Royal Exchange, London
The Royal Exchange in London was founded in 1565 by Thomas Gresham to act as a centre of commerce for the City of London. The site was provided by the City of London Corporation and the Worshipful Company of Mercers, and is trapezoidal, flanked by Cornhill and Threadneedle Street which converge at Bank junction. The design was inspired by a bourse Gresham had seen in Antwerp.
The Royal Exchange was officially opened by Queen Elizabeth I who awarded the building its royal title and licence to sell alcohol, on 23 January 1571. During the 17th century, stockbrokers were not allowed in the Royal Exchange because of their rude manners, hence they had to operate from other establishments in the vicinity, such as Jonathan's Coffee-House. Gresham's original building was destroyed in the Great Fire of London in 1666. A second exchange was built on the site, designed by Edward Jarman, and opened in 1669, but was also destroyed by fire on 10 January 1838.
The third Royal Exchange building, which still stands today, was designed by William Tite and adheres to the original layout - consisting of a four-sided structure surrounding a central courtyard where merchants and tradesmen could do business. The internal works, designed by Edward I'Anson in 1837, made use of concrete - an early example of this modern construction method. It features pediment sculptures by Richard Westmacott (the younger), and ornamental cast ironwork by Henry Grissell's Regent's Canal Ironworks. It was opened by Queen Victoria on 28 October 1844, though trading did not commence until 1 January 1845.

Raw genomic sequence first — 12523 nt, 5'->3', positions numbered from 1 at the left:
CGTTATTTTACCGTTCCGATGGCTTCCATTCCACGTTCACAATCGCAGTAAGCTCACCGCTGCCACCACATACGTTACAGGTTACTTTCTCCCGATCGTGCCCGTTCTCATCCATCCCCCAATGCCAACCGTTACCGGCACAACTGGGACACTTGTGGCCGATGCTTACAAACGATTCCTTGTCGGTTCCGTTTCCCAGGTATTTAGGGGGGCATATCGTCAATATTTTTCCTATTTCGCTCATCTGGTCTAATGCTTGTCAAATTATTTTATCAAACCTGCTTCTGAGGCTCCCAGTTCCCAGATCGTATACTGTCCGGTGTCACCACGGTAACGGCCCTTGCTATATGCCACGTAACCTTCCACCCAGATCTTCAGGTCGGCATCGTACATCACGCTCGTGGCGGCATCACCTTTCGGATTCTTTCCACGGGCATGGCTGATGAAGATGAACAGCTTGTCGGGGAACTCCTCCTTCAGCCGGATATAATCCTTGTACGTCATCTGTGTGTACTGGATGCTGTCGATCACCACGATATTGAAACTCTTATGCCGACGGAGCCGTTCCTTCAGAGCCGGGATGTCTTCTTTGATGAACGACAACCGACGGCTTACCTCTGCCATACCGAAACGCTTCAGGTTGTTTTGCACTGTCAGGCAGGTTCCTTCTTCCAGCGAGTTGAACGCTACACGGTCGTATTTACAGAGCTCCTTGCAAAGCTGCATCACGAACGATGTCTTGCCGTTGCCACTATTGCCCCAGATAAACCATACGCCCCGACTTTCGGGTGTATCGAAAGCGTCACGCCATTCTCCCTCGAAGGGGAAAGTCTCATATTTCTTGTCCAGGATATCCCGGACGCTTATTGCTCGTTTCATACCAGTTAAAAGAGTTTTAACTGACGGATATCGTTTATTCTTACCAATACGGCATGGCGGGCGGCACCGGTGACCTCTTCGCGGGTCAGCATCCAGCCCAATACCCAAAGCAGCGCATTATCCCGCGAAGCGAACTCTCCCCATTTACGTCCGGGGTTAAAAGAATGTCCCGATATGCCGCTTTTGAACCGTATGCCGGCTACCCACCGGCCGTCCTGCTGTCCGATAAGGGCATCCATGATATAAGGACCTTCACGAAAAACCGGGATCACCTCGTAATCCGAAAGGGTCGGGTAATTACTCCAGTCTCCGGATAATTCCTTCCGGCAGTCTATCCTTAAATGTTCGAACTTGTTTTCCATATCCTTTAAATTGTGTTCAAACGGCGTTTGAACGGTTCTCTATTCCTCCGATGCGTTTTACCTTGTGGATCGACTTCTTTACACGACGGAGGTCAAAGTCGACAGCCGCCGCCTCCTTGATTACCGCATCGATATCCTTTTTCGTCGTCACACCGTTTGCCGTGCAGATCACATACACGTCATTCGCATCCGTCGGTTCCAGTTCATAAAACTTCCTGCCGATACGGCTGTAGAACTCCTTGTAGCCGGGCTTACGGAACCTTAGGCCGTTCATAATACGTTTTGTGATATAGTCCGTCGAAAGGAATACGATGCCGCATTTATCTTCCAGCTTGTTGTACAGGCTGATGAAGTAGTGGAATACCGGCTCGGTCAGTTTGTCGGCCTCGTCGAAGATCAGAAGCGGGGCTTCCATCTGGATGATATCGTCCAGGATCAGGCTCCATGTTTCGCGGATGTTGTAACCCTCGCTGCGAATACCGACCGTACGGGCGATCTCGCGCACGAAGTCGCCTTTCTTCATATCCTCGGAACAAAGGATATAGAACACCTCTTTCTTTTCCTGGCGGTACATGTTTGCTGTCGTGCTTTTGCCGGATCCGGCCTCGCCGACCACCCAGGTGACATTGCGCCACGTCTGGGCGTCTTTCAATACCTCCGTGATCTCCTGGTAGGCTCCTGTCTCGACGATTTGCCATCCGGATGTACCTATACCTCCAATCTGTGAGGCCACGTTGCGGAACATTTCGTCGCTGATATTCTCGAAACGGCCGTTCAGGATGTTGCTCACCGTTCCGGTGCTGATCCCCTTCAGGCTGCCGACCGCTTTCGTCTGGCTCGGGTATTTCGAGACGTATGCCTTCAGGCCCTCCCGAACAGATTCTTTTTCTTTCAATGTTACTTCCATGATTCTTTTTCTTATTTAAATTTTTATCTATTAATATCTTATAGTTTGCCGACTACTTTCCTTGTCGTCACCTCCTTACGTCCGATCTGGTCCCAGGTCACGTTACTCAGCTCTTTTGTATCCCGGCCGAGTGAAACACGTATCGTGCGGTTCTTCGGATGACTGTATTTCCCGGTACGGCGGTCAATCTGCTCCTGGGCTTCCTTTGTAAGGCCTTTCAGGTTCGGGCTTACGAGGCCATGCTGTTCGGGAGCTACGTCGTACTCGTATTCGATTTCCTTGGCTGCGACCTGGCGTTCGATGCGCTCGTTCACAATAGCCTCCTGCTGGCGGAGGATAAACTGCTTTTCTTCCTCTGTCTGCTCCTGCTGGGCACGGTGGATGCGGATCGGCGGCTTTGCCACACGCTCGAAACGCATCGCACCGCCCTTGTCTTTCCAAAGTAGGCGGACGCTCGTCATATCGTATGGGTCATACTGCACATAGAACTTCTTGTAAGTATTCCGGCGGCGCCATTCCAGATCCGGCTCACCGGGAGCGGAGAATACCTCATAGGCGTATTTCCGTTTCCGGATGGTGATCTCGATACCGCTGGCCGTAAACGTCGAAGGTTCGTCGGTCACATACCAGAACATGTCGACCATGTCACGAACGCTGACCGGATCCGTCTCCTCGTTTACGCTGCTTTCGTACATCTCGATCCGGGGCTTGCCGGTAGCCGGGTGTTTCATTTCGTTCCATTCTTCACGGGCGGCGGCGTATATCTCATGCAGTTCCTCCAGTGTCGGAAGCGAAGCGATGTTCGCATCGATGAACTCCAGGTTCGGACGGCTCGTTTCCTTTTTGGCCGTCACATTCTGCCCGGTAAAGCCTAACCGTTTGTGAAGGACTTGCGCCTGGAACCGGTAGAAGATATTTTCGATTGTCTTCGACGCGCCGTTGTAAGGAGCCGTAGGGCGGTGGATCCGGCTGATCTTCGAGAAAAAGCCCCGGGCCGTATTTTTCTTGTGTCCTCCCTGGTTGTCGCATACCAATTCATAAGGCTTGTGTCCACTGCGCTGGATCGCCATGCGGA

Also in 1844, a statue of Arthur Wellesley, the first duke of Wellington was inaugurated outside the Royal Exchange. It was sculpted from enemy cannons captured during Wellington's victorious battles.
The Royal Exchange ceased to act as a centre of commerce in 1939, although it was, for a few years in the 1980s, home to the London International Financial Futures Exchange (LIFFE). It is now a luxurious retail centre with shops and restaurants. Shops include Boodles, Hermès, Haines & Bonner and Tiffany & Co.
See also 
- Walter Thornbury. Old and new London: a narrative of its history, its people, and its places, volume 1 (London : Cassell, Petter, & Galpin, 1873) p. 494 ff.
- W. H. Pyne. Microcosm of London; or, London in miniature, volume 3 (London Methuen, 1904) p. 17 ff.
- Mason, A. E. W. The Royal Exchange: a note on the occasion of the bicentenary of the Royal Exchange Assurance (London: Royal Exchange, 1920).
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